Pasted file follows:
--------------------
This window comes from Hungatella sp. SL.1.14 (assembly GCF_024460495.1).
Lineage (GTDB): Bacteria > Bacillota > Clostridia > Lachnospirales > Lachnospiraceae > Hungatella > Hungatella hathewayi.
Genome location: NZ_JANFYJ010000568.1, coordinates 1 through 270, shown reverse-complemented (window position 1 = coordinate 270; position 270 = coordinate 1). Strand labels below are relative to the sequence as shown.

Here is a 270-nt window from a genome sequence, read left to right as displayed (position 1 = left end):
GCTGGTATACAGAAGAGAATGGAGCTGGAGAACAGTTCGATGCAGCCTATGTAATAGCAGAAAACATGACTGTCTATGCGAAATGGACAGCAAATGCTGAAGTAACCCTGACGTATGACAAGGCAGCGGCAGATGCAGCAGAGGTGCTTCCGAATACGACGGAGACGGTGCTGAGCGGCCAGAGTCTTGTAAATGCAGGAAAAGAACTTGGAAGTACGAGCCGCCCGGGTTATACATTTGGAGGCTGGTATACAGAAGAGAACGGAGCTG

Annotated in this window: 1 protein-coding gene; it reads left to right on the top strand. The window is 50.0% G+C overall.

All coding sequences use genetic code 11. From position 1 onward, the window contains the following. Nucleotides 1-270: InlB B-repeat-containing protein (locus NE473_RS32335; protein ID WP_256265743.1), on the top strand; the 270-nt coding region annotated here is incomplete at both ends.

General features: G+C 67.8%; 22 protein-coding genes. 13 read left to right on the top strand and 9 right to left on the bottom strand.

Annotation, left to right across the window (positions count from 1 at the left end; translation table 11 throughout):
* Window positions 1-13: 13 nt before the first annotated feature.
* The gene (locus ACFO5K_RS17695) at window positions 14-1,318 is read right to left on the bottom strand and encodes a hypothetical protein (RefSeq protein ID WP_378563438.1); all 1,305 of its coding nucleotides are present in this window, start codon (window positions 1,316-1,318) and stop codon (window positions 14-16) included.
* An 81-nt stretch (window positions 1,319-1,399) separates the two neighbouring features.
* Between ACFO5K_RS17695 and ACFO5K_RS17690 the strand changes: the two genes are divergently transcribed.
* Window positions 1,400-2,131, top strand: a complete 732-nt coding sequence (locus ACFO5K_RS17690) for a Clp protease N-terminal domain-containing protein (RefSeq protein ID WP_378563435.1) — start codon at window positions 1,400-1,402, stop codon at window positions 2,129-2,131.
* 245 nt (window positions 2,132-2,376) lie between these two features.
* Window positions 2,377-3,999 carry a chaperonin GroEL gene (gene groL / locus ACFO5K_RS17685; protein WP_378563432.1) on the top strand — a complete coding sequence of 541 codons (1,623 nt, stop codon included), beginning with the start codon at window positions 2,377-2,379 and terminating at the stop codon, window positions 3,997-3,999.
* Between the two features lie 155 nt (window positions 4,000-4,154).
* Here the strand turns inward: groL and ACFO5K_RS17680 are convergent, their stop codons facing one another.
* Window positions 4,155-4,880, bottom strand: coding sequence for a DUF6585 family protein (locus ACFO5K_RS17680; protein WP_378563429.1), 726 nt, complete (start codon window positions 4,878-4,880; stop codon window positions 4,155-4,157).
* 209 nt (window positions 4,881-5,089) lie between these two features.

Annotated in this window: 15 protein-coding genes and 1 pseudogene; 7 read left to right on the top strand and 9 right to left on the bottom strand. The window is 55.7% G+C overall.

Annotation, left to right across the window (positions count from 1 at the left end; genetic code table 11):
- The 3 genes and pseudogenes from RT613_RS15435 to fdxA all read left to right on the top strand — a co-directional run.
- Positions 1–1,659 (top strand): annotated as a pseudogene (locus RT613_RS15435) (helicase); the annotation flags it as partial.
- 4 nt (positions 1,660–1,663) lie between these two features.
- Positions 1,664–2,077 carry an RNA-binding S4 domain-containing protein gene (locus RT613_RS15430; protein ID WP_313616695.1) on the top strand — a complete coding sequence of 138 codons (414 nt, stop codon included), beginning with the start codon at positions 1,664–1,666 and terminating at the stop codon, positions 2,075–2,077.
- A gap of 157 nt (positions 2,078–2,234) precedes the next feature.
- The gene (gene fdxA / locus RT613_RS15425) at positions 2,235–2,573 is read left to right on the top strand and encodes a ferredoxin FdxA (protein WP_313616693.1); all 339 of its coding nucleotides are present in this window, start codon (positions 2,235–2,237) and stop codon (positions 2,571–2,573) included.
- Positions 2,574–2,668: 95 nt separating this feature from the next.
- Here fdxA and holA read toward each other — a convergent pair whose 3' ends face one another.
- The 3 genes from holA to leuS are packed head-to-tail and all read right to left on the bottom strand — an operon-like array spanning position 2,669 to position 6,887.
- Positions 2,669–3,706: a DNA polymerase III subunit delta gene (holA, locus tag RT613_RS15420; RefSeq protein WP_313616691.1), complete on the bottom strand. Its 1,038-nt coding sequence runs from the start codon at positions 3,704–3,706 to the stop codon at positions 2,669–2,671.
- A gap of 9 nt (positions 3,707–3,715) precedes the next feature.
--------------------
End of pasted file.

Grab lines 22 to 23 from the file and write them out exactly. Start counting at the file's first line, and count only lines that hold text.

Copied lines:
Annotation, left to right across the window (positions count from 1 at the left end; genetic code table 11):
- The 3 genes and pseudogenes from RT613_RS15435 to fdxA all read left to right on the top strand — a co-directional run.